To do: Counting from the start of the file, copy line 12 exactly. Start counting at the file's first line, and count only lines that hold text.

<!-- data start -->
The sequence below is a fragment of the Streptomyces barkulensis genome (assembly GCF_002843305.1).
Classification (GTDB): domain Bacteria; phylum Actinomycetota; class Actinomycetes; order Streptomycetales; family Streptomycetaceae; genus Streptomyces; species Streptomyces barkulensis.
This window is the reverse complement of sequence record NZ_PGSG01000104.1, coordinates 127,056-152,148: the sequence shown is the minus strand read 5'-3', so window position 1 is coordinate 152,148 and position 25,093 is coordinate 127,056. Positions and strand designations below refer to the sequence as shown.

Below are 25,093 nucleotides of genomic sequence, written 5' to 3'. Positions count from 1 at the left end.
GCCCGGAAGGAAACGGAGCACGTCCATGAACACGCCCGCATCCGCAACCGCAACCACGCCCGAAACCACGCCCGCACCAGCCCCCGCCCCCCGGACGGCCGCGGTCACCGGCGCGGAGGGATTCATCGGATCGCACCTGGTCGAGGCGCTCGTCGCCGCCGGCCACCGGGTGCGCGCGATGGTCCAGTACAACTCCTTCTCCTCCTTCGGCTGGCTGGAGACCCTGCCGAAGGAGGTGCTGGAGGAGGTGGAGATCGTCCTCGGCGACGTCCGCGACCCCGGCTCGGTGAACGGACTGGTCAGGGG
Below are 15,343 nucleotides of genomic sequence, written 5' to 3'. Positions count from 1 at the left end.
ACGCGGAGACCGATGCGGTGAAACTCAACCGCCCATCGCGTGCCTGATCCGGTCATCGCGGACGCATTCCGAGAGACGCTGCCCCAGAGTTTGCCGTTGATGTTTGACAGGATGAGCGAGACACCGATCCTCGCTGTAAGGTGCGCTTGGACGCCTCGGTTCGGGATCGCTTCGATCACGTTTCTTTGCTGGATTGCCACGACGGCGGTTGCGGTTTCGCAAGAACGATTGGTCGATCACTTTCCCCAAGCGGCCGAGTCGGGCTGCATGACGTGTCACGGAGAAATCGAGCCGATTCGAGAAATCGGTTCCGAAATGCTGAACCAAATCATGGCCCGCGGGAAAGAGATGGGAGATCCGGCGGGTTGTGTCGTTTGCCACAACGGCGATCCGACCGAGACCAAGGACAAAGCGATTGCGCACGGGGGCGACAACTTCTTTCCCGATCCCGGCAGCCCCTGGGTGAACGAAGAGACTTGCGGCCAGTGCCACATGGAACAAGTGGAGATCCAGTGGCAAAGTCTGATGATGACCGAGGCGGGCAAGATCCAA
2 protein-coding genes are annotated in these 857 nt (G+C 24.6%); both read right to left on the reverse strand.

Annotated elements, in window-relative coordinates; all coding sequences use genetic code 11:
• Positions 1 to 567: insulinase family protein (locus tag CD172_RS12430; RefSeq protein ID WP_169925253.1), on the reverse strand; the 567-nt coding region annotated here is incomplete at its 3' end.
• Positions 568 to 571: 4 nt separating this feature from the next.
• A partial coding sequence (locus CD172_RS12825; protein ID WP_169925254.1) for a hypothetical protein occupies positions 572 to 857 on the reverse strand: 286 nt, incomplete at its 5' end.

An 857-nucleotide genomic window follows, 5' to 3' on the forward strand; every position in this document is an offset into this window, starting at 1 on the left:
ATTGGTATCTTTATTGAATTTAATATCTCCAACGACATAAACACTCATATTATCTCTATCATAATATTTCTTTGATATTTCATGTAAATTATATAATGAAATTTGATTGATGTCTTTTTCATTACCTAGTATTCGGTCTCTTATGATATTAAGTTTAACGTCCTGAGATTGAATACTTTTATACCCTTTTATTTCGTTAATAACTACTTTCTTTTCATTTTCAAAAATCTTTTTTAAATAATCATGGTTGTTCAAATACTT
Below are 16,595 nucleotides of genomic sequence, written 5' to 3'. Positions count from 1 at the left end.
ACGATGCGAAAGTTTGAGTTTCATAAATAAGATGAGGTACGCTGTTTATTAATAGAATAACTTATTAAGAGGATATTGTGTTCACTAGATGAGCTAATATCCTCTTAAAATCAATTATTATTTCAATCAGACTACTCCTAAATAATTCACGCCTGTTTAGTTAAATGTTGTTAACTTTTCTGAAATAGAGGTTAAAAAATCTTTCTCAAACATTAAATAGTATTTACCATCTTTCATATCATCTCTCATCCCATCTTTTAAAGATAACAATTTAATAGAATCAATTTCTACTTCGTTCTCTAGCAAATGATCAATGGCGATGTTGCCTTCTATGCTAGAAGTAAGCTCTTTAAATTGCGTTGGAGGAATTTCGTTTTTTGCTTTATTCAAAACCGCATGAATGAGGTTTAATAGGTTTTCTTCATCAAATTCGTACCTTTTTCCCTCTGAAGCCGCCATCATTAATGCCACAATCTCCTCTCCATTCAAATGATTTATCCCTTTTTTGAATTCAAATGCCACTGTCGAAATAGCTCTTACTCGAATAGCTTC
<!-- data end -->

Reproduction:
• A partial coding sequence (locus CD172_RS12825; protein ID WP_169925254.1) for a hypothetical protein occupies positions 572 to 857 on the reverse strand: 286 nt, incomplete at its 5' end.